Knee Replacement Surgery (knee + replacement_surgery)

Distribution by Scientific Domains

Selected Abstracts

Does Learning Matter for Knee Replacement Surgeries?

Data Evidence from a German Hospital
In 2003, Germany will be the first country in the world to adopt a fully prospective payment system for the reimbursement of all inpatient hospital services. To face the increasing competition, hospitals can pursue either a specialization or a cost and quality leadership strategy. It stands to reason that organizational and individual learning will play an important role for both strategies. This paper raises the question, whether results from traditional learning curve theory can be applied to surgical procedures despite the latter's heterogeneity. We develop a theoretical model of surgical learning and test it using detailed operating room data from the first 601 total knee replacement surgeries of a small German hospital between 1994,2000. Our results suggest that classical learning curve theory can indeed be applied to this high cost high volume procedure. [source]

A bird can't fly on one wing: patient views on waiting for hip and knee replacement surgery

Barbara L. Conner-Spady PhD
Abstract Objectives, To obtain patients' perspectives on acceptable waiting times for hip or knee replacement surgery. Methods, A questionnaire with both open- and close-ended items was mailed to 432 consecutive patients who had hip or knee replacement surgery 3,12 months previously in Saskatchewan, Canada. A content analysis was used to analyse the text data from the open-ended questions. Results, The sample of 303 (response rate 70%) was 59% female with a mean age of 70 years (SD 11). The median waiting time from the decision date to surgery was 17 weeks. Individuals who rated their waiting time very acceptable (48%) had a median waiting time of 13 weeks compared with a median waiting time of 22 weeks for those who rated it unacceptable (23%). The two most common determinants of acceptability were patient expectations and pain and its impact on patient quality of life. The median maximum acceptable waiting time was 13 weeks and median ideal waiting time, 8.6 weeks. Seventy-nine per cent felt that those in greater need (higher severity) should go before them on the waiting list. Patient ratings of maximum acceptable waiting time were based on: pain and loss of mobility, time needed to prepare for surgery, and severity at the time of seeing the surgeon. In consideration of changing their surgeon to one with a shorter waiting list, 68% would not. Conclusions, Patient views on waiting times are not only related to quality of life issues, but also to prior expectations and notions of fairness and priority. Understanding patient views on waiting for surgery has implications for better management of waiting times and experiences for joint replacement. [source]

Major elective joint replacement surgery: socioeconomic variations in surgical risk, postoperative morbidity and length of stay

Jennifer Hollowell PhD
Abstract Background, Patient deprivation is associated with greater need for total hip and knee replacement surgery (THR/TKR) and a higher prevalence of risk factors for surgical complications. Our aim was to examine associations between deprivation and aspects of the inpatient episode for patients undergoing these procedures. Methods, We analysed socioeconomic variations in preoperative surgical risk, postoperative morbidity and length of stay for 655 patients undergoing elective THR/TKR at a large metropolitan hospital. Surgical risk was assessed using the orthopaedic version of the POSSUM scoring system, postoperative morbidity was assessed using the postoperative morbidity survey, and socioeconomic status was measured using the Index of Multiple Deprivation. We adjusted for age, sex, surgical site and primary vs. revision surgery. Results, We found only a modest, clinically insignificant socioeconomic gradient in preoperative surgical risk and no socioeconomic gradient in postoperative morbidity. There was a strong socioeconomic gradient in length of stay, but only for patients undergoing TKR. This was due to deprived patients being more likely to remain in hospital without morbidity following TKR. Conclusions, Our findings suggest differential selection of healthier patients for surgery. Hospitals serving deprived communities may have excess, unfunded costs because of the increased length of stay of socioeconomically disadvantaged patients. [source]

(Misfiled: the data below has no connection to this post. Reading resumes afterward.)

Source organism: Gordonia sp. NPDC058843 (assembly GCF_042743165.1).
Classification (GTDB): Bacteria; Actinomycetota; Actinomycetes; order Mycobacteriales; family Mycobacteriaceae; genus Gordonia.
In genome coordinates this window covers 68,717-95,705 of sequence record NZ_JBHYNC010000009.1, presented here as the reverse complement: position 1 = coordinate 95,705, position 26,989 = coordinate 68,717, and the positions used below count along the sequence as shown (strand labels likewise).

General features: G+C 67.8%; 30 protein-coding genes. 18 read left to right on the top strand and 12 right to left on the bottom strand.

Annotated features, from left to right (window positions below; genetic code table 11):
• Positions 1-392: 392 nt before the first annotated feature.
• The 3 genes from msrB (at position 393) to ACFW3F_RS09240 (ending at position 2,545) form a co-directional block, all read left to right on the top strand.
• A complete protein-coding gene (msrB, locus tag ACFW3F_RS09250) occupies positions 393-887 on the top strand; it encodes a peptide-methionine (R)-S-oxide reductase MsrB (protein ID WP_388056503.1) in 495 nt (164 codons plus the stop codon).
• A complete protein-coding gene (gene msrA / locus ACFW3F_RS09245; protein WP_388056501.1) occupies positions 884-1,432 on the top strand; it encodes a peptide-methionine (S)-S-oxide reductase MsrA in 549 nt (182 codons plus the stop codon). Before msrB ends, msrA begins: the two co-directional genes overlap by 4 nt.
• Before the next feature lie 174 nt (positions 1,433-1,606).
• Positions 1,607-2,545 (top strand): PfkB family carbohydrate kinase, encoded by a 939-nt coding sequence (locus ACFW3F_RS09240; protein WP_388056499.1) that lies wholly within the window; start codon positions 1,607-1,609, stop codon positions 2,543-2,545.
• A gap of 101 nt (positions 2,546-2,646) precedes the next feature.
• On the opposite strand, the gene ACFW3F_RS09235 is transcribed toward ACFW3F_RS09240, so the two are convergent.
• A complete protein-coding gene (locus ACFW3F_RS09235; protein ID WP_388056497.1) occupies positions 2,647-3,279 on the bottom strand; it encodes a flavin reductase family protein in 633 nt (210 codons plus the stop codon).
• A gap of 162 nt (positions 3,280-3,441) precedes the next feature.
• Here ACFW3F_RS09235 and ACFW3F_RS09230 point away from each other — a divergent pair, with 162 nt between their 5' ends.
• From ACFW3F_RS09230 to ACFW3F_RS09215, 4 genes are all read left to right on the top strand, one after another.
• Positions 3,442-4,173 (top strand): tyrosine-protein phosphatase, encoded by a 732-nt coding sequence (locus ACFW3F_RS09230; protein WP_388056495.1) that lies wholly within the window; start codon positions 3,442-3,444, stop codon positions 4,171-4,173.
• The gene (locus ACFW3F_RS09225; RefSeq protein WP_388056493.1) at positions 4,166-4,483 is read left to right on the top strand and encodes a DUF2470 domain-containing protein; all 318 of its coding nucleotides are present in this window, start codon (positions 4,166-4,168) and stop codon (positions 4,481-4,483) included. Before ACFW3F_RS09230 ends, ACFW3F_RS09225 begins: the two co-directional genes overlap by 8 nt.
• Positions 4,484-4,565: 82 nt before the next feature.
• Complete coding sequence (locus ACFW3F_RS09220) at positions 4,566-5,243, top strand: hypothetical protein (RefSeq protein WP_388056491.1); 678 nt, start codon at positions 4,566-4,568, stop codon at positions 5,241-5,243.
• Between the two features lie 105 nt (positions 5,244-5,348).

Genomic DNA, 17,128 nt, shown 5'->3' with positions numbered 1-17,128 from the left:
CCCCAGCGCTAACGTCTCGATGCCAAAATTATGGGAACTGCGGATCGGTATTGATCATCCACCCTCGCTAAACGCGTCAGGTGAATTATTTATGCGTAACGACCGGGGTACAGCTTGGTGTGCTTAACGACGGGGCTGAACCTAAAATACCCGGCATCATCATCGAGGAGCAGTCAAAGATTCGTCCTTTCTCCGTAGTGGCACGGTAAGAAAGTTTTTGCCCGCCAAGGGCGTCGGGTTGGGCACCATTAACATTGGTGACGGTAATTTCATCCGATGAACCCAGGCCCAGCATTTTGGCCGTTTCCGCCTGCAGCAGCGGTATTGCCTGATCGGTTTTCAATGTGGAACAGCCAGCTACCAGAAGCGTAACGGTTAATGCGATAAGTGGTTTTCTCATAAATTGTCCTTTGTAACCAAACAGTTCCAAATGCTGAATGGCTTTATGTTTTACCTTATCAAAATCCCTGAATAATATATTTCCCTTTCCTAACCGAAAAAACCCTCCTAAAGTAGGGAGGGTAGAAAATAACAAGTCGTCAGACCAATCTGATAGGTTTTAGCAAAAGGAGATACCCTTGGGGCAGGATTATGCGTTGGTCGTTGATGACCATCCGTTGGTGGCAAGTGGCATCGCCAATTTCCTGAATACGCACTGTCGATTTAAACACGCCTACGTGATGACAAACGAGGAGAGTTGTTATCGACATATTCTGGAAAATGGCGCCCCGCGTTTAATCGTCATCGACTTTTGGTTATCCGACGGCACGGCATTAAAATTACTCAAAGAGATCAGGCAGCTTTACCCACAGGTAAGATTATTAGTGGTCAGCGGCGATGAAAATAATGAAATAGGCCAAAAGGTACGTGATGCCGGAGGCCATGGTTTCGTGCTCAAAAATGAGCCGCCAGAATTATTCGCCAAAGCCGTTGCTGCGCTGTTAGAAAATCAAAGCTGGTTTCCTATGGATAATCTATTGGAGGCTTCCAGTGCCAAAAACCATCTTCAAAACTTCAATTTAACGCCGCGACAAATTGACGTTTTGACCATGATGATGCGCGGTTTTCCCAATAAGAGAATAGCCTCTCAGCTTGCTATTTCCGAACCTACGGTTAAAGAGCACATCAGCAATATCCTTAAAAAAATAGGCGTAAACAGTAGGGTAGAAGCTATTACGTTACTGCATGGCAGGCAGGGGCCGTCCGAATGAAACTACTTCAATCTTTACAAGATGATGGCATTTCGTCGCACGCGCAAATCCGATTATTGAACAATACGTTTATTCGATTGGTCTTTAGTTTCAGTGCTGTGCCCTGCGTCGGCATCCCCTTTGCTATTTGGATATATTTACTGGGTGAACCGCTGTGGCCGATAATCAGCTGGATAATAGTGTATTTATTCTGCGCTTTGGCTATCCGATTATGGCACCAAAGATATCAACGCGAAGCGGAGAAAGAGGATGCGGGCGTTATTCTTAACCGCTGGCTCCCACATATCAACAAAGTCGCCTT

Living with severe osteoarthritis while awaiting hip and knee joint replacement surgery

Cert HSM, Gail Elizabeth Parsons MSc
Abstract Objectives:,To explore the lived experiences of patients with severe osteoarthritis (OA) of the hip or knee joint while awaiting joint replacement surgery. Methods:,An exploratory qualitative approach using phenomenology was adopted for the purpose of the study. Unstructured interviews were carried out on a sample of six patients who had been referred to the National Health Service waiting list for a primary hip or knee replacement. The participants were invited to share their experiences and concerns relating to how they were coping with end-stage OA of their hip or knee joint. Interviews were digitally recorded and transcribed verbatim. Narrative data were analysed using Giorgi's (1985) procedural steps to reveal themes which recurred in the participants' stories. Results:,Six themes emerged from the data, central to the experience of living with severe OA. They were: coping and living with pain; not being able to walk; coping with everyday activities; body image; advice and support available; and the effect of their disease upon family, friends and helpers. There were also a number of sub-themes associated with each major theme. Conclusions:,This study suggests that there is an absence of generic support, guidance and information relating to the management of symptoms of OA for individuals awaiting hip and knee replacement surgery. Patients awaiting hip and knee joint replacement surgery often have difficulty in managing their symptoms. Support in general appears to be dependent on the availability of resources in the primary care setting. Potential patients who are fortunate to know or meet someone who has undergone a similar procedure learn from the experience of exchanging information between themselves, along with coping strategies in the management of their symptoms. Copyright 2008 John Wiley & Sons, Ltd. [source]